As this blog started after March 14th, it hasn’t paid the proper amount of attention to \pi . I only bring this up because I have just been introduced to Christopher Poole’s intense dedication to \pi . It turns out that Christopher has set up a \pi -phone, i.e. a phone number that you can call if you want to hear \pi . It will literally read out the digits of \pi to you. I’ve only heard the first 20 or so digits, but perhaps the more adventurous reader will find out more. The number is 253 243-2504. Call it if you are ever in need of some \pi .

Of course, I can’t leave off on just that – I should at least mention two other great \pi -day attractions (late as they are). Firstly, any unfamiliar with the \tau movement should read up on it or check out Vi Hart’s pleasant video. I also think it’s far more natural to relate the radius to the circumference rather than the diameter to the circumference (but it would mean that area becomes not as pleasant as \pi r^2 ).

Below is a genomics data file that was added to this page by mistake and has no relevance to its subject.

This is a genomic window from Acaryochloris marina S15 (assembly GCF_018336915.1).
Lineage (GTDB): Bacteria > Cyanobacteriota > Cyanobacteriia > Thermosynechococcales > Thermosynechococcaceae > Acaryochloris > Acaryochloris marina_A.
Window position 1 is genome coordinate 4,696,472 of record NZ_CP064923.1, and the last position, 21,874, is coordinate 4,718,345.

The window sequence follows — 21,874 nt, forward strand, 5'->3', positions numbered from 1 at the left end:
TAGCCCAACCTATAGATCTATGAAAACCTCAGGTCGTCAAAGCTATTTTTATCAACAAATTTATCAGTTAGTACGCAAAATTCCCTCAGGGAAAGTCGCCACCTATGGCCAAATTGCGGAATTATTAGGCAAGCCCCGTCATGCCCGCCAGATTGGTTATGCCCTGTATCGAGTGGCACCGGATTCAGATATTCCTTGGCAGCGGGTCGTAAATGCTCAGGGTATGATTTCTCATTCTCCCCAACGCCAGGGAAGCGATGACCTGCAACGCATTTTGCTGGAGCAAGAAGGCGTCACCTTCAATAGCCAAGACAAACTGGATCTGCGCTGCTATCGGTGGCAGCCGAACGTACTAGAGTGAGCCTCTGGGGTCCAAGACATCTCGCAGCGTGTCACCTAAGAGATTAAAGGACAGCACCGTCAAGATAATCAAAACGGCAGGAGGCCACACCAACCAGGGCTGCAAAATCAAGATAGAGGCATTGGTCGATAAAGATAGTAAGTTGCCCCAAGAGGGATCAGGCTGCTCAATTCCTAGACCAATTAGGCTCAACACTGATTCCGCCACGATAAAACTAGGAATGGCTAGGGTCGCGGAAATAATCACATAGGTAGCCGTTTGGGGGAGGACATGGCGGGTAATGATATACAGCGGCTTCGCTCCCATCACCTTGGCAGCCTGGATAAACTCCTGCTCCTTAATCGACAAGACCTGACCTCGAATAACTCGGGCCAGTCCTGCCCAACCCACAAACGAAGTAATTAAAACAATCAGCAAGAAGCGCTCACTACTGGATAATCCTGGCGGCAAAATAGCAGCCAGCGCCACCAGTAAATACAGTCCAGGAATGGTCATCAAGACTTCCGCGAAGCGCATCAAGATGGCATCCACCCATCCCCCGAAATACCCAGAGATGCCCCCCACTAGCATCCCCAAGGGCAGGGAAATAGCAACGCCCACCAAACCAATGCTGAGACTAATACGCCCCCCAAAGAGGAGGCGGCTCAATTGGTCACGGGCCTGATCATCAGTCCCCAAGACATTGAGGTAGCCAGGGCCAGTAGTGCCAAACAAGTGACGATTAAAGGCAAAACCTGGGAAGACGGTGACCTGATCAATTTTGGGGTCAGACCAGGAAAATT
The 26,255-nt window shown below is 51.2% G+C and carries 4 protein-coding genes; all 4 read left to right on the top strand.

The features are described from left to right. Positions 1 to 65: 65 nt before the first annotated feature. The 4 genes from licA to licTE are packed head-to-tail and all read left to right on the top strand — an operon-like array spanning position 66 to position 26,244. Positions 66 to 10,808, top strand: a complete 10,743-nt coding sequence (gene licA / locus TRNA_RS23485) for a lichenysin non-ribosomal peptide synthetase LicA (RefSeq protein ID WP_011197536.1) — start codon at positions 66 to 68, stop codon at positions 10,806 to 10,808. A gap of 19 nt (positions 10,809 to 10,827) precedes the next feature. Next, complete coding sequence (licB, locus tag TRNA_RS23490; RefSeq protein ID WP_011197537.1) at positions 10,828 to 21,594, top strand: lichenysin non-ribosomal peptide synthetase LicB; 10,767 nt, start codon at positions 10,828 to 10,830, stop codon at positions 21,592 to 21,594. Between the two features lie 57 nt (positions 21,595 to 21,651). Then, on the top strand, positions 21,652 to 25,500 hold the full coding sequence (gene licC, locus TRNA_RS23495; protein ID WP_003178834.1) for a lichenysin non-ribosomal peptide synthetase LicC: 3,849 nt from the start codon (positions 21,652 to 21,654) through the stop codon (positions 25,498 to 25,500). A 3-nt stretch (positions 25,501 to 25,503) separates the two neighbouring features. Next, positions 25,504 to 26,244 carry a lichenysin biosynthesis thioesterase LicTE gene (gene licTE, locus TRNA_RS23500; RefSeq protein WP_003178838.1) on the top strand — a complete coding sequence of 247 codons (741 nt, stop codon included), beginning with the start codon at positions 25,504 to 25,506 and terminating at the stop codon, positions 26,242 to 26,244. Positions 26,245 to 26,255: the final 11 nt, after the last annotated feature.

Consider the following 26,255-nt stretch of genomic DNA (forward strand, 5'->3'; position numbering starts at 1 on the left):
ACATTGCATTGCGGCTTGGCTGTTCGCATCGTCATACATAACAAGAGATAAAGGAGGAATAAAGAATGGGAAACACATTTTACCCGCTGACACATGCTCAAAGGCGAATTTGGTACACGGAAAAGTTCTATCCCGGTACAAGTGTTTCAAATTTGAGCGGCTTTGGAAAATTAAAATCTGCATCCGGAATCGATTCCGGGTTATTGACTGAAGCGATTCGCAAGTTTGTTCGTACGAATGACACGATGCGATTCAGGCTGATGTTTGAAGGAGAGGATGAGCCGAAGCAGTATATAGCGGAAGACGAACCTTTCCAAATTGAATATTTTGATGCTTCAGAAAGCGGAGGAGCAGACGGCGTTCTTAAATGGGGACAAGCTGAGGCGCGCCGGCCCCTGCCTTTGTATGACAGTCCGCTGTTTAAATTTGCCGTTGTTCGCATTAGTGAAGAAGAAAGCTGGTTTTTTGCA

Finally, there is a great musical interpretation and celebration of \pi . What if you did a round (or fugue) based on interpreting each digit of \pi as a different musical note? Well, now you can find out!

Until \tau day!